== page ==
Encyclopedia of Shinto
詳細表示 (Complete Article)
|カテゴリー1：||5. Rites and Festivals|
|カテゴリー2：||Individual Shrine Observances|
Seclusion festival. A festival held from March eleventh to thirteenth at Tosa Jinja in Kōchi City, Kōchi prefecture. From the evening of March first the gūji (head priest) and shinshoku (shrine priests) enter into a period of monoimi (purificatory abstinence) On the afternoon of the twelfth a pair of chopsticks made from peeled haji (wax tree) branches is added to a container filled with steamed brown rice called mikinehan (thrice-pounded rice). A rite is performed in which a special shinsen (sacred meal) is offered to the kami. Early on the morning of the thirteenth after the main ritual observance, the priests partake of a naorai (sacred communal meal). The head priest grasps some of the steamed brown rice that had been removed from its place of offering with chopsticks that have been broken in two and eats it. Then the other priests eat a portion of the brown rice in turn. In previous times after the ritual observance in front of the sessha (branch shrine) Nishigozensha, the priest is said to have performed a rice planting rite called saitsukuri.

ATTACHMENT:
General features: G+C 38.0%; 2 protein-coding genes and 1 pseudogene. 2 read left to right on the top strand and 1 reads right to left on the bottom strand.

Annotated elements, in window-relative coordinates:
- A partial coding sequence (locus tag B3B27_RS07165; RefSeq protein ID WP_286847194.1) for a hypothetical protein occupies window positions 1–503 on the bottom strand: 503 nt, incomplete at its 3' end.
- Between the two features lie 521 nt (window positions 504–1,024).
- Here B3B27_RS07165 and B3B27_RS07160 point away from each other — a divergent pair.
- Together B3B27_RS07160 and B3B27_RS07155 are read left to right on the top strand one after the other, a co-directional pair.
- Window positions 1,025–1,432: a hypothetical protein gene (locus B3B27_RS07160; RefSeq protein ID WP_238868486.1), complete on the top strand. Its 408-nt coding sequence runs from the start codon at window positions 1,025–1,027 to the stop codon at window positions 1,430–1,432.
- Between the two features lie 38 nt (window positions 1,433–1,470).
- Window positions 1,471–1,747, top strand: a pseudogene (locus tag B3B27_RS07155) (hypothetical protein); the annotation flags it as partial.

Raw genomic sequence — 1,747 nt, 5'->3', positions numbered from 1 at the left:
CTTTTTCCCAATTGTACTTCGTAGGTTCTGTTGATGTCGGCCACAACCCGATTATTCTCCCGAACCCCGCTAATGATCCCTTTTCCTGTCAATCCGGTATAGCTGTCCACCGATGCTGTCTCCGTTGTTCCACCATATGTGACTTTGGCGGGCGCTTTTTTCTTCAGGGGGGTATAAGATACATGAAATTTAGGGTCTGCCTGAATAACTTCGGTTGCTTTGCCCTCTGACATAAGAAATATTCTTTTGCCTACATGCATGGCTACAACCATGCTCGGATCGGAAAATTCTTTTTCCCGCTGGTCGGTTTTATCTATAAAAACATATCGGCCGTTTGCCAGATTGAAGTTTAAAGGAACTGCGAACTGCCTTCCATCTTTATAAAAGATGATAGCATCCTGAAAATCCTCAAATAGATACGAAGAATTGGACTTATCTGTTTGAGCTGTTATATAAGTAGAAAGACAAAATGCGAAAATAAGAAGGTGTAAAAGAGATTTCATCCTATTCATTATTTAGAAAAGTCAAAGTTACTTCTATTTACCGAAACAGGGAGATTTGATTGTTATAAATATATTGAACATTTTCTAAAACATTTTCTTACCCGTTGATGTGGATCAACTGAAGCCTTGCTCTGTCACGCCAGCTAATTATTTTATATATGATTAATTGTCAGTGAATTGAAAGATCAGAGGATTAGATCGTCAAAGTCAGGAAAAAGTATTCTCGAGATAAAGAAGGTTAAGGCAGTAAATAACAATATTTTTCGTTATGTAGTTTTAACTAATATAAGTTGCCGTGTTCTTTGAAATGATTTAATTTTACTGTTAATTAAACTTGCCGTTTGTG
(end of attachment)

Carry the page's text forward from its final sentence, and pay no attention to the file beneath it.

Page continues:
At Hisamaru Jinja in Kanbe, Tahara-chō, Atsumi-gun, Aichi prefecture, on the day of the monkey in January there was an igomori matsuri (written 忌籠祭). The priests moved the shintai (sacred object) to which the kami's spirit had been transferred, carrying it next to the breast, and performed cold water ablutions in the sea. Since residents were not permitted to watch the movement of object and priests from the shrine to the sea and back again, the rite came to be called the nematsuri (sleeping festival) because the residents closed their doors and took to their beds. According to tradition, the people had to be discrete because the kami (saijin) worshipped at the shrine was originally a senior court noble who did not want to be seen because of his unsightly appearance.
At Hioka Jinja in Kakogawa City, Hyōgo prefecture there is an imigomori (亥巳籠, "boar and snake seclusion") festival that lasts from the first day of the boar of the first lunar month until the day of the snake [this igomori (亥巳籠) rite puns on the igomori (忌籠) festival at Hisamaru Jinja. The character "i" in the latter case is usually read "imi," meaning purificatory abstinence or taboo – translator]. If the observances of the taboo were insufficient, Mt. Hioka was said to rumble and batsu (divine punishment) would follow.
— Mogi Sakae